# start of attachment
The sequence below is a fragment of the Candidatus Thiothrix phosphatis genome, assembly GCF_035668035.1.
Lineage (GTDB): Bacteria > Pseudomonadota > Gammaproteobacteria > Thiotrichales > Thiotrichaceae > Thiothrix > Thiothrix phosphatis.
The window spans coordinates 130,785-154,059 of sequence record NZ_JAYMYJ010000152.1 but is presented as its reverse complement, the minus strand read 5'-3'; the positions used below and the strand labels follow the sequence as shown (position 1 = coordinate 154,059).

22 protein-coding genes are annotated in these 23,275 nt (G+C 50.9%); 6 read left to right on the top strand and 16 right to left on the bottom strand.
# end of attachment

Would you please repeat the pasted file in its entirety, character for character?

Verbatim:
The sequence below is a fragment of the Candidatus Thiothrix phosphatis genome, assembly GCF_035668035.1.
Lineage (GTDB): Bacteria > Pseudomonadota > Gammaproteobacteria > Thiotrichales > Thiotrichaceae > Thiothrix > Thiothrix phosphatis.
The window spans coordinates 130,785-154,059 of sequence record NZ_JAYMYJ010000152.1 but is presented as its reverse complement, the minus strand read 5'-3'; the positions used below and the strand labels follow the sequence as shown (position 1 = coordinate 154,059).

22 protein-coding genes are annotated in these 23,275 nt (G+C 50.9%); 6 read left to right on the top strand and 16 right to left on the bottom strand.